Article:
When people live in or occupy a country, city, or town, they populate it. It doesn’t always refer to people — bugs might populate your kitchen if you leave half-eaten food out.

If your family lives alone on an island, you're the only people who populate it. You can also use this verb to mean "be present in," so you might say that vampires populate your favorite books, or that animated characters populate most of the movies you watch. Populate also means "fill in" in computing: "Will you populate that spreadsheet with data?" The Latin populus, or "people," is at the root of populate.

Definitions of populate

v inhabit or live in; be an inhabitant of

“deer are populating the woods”
dwell, inhabit, live
show 18 types...
hide 18 types...
occupy as a tenant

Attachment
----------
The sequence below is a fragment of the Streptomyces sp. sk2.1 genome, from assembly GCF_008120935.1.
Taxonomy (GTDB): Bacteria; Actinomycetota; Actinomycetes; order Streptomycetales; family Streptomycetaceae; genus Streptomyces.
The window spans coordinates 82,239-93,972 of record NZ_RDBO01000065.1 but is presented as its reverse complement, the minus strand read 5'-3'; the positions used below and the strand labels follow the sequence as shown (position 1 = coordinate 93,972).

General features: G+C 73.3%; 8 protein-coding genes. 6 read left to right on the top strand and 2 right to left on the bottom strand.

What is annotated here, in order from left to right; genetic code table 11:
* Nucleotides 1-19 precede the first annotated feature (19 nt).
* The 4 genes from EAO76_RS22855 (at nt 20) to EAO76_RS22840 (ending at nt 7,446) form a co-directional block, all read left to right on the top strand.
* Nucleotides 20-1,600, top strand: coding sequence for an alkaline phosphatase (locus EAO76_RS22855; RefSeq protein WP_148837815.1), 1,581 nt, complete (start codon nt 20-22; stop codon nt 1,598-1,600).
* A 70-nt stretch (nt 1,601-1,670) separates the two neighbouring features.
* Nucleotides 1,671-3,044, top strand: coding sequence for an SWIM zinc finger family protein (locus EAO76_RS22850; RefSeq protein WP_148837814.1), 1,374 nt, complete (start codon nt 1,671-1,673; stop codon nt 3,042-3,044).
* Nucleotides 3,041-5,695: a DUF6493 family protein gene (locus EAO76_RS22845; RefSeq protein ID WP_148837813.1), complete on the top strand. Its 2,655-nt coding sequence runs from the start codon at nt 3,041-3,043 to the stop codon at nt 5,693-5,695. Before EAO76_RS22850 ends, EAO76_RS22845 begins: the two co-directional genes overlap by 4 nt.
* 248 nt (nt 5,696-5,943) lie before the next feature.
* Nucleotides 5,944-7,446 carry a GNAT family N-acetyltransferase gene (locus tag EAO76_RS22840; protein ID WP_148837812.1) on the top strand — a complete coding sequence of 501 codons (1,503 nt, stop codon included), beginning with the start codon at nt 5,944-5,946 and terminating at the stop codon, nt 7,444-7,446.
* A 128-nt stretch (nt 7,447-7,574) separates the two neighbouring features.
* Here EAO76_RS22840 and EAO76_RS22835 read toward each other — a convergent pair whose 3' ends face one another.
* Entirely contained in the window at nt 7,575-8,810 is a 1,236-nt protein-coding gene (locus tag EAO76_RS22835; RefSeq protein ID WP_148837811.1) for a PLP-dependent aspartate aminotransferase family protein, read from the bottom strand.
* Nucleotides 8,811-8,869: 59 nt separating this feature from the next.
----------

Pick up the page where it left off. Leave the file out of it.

neighbor, neighbour
live or be located as a neighbor
lodge in, occupy, reside
live (in a certain place)
domicile, domiciliate, reside, shack
make one's home in a particular place or community
furnish with people
cause to have too great a population
cohabit, live together, shack up
share living quarters; usually said of people who are not married and live together as a couple
be a lodger; stay temporarily
bivouac, camp, camp out, encamp, tent
live in or as if in a tent
inhabit a nest, usually after building
board, room
live and take one's meals at or in
move in
occupy a place
live in the country and lead a rustic life
stay at
reside temporarily
occupy (a dwelling) illegally
sleep over, stay over
stay overnight
occupy, usually uninvited
marry or cohabit with a person of another race
Type of:
occupy a certain position or area; be somewhere

v fill with inhabitants

populate the forest with deer and wild boar for hunting”
fill with people
Type of:
fill, fill up, make full
make full, also in a metaphorical sense

Sign up, it's free!

Whether you're a student, an educator, or a lifelong learner, Vocabulary.com can put you on the path to systematic vocabulary improvement.